TAC (Team Around The Child) Notes: Prior to attending Noise project B had experienced, low self esteem and confidence, only communicated with a few people who had to work very hard to engage with him, especially those seen as authority, or he struggled with trust, he did not view he had the ability to learn about anything, especially within educational setting. He had minimal engagement with school, specially involvement in music. B used music as a way to express himself, say how he was feeling and escape from the world and challenges that he saw as very overwhelming. When he became very ill it was difficult for him to find a way to express his feelings. However, once he engaged with the noise project it instantly opened up his world again to music, interest in something that he likes, his behaviour changed from becoming uninvolved to involved with others, his family and community. He has shown interest in diversity of music and the diverse instruments to create music. ie. drums, ukulele, diggeridoo, indian music instruments, electronics, computer music and lots more. The project due to the creativity, support and excellent tuition from Simon, it has lifted B’s spirits, shown him that there are lots of opportunity for him, built his confidence, interest in learning, and helped him to believe in himself. B has aspirations for his future now and making decisions about where he would like to go in his journey through music and media, alongside improving his wellbeing and becoming a more mature and happier young adult. It has been very important that because of the partnership work with CAMHS, CYPS with noise project it has played a significant part in helping B in his recovery and grounding him for his future. This has all had an impact on how B feels within his family and we have seen the positive change in him.

Other notes extracted from a TAC  (team around the child meeting) meeting near the end of the intervention.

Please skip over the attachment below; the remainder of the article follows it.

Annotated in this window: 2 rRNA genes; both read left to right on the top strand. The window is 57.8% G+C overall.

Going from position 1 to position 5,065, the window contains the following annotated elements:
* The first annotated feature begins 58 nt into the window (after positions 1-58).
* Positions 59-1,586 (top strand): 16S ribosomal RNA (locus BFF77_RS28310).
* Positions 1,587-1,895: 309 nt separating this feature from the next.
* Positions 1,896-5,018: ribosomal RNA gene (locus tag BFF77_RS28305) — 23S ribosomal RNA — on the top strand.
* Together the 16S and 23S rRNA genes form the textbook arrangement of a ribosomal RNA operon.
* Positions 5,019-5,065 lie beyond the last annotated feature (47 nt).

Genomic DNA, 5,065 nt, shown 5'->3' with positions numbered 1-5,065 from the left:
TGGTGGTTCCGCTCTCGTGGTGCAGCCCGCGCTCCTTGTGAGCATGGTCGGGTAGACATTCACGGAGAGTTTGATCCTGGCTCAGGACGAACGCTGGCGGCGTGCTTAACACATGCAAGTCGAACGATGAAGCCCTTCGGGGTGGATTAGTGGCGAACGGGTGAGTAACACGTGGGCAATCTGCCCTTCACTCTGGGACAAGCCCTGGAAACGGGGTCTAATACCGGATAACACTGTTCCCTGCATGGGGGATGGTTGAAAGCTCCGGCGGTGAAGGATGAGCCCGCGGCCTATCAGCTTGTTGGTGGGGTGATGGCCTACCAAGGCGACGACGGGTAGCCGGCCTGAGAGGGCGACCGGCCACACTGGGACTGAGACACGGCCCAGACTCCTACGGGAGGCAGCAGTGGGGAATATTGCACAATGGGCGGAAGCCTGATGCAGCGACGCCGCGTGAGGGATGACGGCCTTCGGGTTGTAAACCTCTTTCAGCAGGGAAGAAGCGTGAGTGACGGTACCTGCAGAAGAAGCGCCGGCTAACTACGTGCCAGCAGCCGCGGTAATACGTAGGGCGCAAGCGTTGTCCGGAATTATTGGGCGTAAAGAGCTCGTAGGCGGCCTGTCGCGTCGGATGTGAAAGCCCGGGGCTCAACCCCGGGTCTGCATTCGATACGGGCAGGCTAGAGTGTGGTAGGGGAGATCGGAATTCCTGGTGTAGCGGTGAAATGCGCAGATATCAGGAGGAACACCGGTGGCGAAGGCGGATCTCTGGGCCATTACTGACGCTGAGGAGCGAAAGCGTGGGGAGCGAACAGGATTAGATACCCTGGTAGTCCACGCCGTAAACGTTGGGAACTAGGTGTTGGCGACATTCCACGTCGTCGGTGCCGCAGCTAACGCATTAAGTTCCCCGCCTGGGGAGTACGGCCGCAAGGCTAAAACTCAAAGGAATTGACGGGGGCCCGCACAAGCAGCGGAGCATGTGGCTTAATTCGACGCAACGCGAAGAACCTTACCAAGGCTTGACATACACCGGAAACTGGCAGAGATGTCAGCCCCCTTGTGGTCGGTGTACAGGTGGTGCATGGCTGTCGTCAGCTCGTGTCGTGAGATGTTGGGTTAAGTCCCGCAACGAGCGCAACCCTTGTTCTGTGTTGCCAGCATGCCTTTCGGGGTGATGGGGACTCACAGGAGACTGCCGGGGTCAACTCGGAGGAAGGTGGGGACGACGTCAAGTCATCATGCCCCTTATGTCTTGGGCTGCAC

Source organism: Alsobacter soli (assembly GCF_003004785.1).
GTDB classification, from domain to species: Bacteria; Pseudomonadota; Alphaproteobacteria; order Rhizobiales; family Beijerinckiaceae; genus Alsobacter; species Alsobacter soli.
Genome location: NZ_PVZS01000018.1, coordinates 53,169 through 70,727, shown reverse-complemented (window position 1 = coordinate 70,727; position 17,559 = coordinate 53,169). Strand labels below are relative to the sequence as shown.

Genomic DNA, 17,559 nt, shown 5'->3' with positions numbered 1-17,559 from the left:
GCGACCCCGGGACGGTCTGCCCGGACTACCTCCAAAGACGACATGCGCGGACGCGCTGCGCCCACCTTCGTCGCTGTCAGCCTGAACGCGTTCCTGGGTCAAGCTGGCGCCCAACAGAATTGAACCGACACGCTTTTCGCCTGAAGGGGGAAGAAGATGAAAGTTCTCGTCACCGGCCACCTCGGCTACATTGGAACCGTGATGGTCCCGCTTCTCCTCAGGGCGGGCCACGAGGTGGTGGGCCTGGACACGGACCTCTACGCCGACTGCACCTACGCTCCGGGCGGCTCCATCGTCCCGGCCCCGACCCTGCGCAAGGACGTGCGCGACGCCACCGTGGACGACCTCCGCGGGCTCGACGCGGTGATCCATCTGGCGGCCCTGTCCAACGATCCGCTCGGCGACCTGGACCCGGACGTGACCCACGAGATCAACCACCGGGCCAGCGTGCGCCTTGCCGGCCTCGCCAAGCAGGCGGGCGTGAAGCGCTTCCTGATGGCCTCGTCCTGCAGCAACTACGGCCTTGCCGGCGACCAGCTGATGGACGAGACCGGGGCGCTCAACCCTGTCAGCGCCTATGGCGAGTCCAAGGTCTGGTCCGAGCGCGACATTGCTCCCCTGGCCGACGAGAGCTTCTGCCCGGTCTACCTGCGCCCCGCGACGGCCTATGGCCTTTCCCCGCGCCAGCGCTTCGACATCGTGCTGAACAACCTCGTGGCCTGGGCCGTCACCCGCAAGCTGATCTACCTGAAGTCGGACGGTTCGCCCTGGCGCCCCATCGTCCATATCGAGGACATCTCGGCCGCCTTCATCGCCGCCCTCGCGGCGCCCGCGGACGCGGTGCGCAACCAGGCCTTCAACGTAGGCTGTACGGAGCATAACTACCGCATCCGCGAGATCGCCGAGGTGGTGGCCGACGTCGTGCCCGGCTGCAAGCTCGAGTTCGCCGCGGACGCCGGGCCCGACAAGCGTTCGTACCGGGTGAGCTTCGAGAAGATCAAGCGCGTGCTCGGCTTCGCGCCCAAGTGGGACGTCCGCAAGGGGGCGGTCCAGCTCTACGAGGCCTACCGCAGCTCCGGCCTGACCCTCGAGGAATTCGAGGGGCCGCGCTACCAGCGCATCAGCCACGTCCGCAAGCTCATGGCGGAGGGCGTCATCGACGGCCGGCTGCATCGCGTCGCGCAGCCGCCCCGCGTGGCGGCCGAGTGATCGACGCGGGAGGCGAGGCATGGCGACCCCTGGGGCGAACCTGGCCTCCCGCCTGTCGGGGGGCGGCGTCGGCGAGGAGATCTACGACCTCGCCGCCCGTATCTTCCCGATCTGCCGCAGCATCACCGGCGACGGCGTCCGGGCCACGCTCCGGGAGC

Mum spoke of how far B has come in the last few months, echoed by Lucia (CAMHS consultant). From being very withdrawn and unhappy, and staying at home much of the time, B has been able to go into school to take GCSE exams, get himself a part-time job, get a media qualification, meet a lot of new people and enjoy social contact. Mum spoke of B getting back a sense of himself, and of his self-worth. She and Lucia feel that Noise Solution played a big part in this; B was very reluctant to engage with the project at the start, but it has been hugely beneficial for him to work and achieve at something he has a talent for. The mentoring has helped him to gain confidence and feel a lot more positive about his future. CAMHS support has also helped, and will shortly finish.

We also received this follow up email from mum a few months later, showing that the family recognise that progression continues as a result of the intervention.

Dear Noise Solution

I hope all is continuing to go brilliantly with Noise Solution and you are well.

Just to update you what is happening with B. He started Suffolk College last week September and is attending the L1 Creative music & media Course three days a week, the guy who runs the course was impressed that B had attended Noise Solution and said to say Hi. Sorry forgotten his name! And on Thursdays he is on IO Radio at CSV media. He did a session yesterday, but we missed hearing it, so will listen out for him next week Thursday. The radio station can heard through the internet.

Anyway, I thought I let you know that your hard work has taken B to another level in his journey through music, learning and recovery.

Regards B’s mum

Recommendations for future programmes

Programme length